After a number of conference calls with Oracle Support and a lot of trial and error here seems to be the right configuration (at least in my corporate environment – ‘your mileage may differ’) :

  1. For each database instance on the server, either using PSADMIN or directly in the psprcs.cfg configuration file, go to the [nVision] section and set the following and then restart:
    • EnableDrillDownForFile=1
    • EnablePollDialogs=1
    • UseExcelAutomation=1  NOTE – if you are going to be using any macro code at all you must have MS Office installed and this switch must also be set.
  2. In your server PSOFT installation directory appserv\prcs\ create nvision\instance folders inside each and every PSOFT database instance that will be using nVision.  So as an example, in my machine I have <Drive>:\psoft\ hrms90\appserv\prcs\<Instance Name>\NVISION\INSTANCE.
  3. In your W2008 R2  server create a C:\Windows\SysWOW64\config\systemprofile\Desktop directory.
  4. We set the psoft directory in our Windows servers as a share and grant change access in our DEV and QA environments to our dev team.
  5. We set the following Windows Services up to use a service account that is created in Active Directory, and that service account is then set up as a local admin on the server.  For some reason both of these services in installation default to the Local System Account – and the PeopleSoft PSADMIN service sets Allow service to interact with desktop. They both need to be changed to use the This Account – interaction with local desktop needs to be turned off – and the account MUST HAVE LOCAL ADMIN RIGHTS:
    • Oracle Process Manager: ORACLE ProcMGR V10gR3 with VS2008
    • Process Scheduler: PeopleSoft <path to installed instance>
  6. Log into the server with whatever account the two services are using.  My suggestion – use the same account for both services but keep it unique for your PeopleTools installation.  After logging in start Excel.  Answer all the pop-up questions that come up.  Click the Office button – the new large button on the upper left of the opened Excel workbook.  At the bottom of the opened menu you will see a button labeled Excel Options – click on that.  On the left navigation bar click on Trust Center – when the Trust Center page loads click on the Trust Center Settings button you should see on the page to the right.  Again there is a left hand navigation bar – you want Macro Settings – it’s just about in the middle of the options.  Click on Enable all macros (not recommended but if you are going to be using macro code fired by NvsInstanceHook you need to do this).  Then click in the Trust access to the VBA project object model.  Click OK on the bottom of the page but don’t leave the menu just yet.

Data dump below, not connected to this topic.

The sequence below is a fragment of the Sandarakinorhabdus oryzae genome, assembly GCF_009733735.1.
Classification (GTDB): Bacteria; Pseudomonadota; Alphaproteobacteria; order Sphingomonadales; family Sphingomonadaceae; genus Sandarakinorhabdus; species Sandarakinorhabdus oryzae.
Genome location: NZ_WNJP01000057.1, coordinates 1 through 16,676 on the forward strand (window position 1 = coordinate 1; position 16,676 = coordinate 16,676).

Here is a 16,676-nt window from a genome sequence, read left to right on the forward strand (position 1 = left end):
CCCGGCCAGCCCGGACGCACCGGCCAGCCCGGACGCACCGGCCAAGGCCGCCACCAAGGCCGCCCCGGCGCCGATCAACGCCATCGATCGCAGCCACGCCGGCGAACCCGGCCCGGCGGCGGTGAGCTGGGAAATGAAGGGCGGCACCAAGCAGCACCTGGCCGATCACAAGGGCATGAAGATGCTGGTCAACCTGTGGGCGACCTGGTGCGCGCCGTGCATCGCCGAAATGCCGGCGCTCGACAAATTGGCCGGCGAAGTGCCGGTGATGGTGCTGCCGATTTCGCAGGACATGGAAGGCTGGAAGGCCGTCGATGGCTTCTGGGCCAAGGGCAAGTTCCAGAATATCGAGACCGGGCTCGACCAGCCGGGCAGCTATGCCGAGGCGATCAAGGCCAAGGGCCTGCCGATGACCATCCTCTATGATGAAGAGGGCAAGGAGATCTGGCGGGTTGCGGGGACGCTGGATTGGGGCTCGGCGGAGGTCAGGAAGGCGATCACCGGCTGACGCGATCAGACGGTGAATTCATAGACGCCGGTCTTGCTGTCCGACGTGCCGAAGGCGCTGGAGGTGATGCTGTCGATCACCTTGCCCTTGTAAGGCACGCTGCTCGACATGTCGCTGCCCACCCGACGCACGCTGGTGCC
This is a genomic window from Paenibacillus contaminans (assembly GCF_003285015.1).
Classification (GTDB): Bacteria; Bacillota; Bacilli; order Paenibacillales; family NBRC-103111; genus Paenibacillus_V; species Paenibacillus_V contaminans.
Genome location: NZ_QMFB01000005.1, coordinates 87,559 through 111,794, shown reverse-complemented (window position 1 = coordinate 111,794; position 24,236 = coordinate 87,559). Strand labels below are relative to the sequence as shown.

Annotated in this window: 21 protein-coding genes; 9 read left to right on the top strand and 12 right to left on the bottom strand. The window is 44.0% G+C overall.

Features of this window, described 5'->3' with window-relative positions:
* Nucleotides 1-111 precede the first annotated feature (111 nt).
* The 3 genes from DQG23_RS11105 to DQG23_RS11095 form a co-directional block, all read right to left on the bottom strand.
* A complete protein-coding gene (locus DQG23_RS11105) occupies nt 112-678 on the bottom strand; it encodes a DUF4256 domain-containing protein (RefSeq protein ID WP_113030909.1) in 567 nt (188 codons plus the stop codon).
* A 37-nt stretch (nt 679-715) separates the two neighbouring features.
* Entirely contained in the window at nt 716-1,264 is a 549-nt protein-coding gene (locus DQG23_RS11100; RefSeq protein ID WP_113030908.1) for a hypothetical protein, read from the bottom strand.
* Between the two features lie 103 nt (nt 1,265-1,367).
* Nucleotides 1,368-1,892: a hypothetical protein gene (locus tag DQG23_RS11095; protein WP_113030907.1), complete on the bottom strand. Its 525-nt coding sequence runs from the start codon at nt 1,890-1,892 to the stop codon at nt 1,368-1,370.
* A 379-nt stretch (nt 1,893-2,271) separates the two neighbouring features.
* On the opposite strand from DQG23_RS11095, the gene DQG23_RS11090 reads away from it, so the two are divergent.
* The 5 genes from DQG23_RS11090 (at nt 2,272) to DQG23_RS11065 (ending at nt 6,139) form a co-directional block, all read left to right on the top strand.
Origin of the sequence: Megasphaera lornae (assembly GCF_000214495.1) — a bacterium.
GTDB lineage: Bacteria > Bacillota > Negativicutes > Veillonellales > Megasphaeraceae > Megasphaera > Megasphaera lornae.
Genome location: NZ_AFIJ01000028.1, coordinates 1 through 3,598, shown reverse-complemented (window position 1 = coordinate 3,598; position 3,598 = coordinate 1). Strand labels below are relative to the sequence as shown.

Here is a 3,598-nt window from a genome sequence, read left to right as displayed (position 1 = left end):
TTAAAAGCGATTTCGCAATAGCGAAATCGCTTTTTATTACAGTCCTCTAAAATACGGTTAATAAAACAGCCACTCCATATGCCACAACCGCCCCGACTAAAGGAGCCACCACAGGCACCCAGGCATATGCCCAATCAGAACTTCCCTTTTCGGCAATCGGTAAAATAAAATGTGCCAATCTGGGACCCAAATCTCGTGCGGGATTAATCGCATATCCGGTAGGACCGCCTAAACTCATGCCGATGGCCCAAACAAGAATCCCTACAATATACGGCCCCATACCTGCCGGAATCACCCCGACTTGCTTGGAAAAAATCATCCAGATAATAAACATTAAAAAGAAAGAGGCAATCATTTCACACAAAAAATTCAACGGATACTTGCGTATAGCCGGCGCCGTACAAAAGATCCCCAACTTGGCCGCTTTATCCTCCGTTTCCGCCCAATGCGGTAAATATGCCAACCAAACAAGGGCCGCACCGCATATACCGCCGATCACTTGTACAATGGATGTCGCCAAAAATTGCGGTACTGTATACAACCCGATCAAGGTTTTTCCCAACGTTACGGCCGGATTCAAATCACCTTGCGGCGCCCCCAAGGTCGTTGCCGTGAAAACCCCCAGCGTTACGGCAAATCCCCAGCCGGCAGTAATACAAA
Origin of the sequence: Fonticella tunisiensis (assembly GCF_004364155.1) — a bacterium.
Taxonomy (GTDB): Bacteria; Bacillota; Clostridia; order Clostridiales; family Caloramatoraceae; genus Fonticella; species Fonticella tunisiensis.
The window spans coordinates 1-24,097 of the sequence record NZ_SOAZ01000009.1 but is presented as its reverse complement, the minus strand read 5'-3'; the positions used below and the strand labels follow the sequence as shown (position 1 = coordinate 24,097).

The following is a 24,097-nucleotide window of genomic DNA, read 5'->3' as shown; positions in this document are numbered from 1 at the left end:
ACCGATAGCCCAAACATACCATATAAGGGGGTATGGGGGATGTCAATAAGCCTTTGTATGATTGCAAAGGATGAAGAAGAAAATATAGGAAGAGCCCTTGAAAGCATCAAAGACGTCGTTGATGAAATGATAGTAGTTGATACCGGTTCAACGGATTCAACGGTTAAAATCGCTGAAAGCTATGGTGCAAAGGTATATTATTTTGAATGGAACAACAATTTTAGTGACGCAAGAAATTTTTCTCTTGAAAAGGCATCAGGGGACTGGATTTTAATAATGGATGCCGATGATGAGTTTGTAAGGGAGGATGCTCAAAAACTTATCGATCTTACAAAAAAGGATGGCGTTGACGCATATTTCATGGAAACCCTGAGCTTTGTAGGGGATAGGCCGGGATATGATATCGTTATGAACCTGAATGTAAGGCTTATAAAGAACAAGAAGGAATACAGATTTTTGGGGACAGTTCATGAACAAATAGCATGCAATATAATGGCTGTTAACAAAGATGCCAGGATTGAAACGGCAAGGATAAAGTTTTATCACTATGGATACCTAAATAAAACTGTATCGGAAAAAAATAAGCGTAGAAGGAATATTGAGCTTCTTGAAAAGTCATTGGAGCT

7. With Excel still open and the Excel Options menu open – navigate to the top of the left hand navigation.  Select Popular – when the page loads put a check mark in Show Developer tab in the Ribbon.  You may need this to work on macros.

That should do it.  Exit out of Excel, make sure the services are up and running and you should have nVision working.  However!  I have been finding a few gotchas along the way – I’ll try to detail some of those in later posts.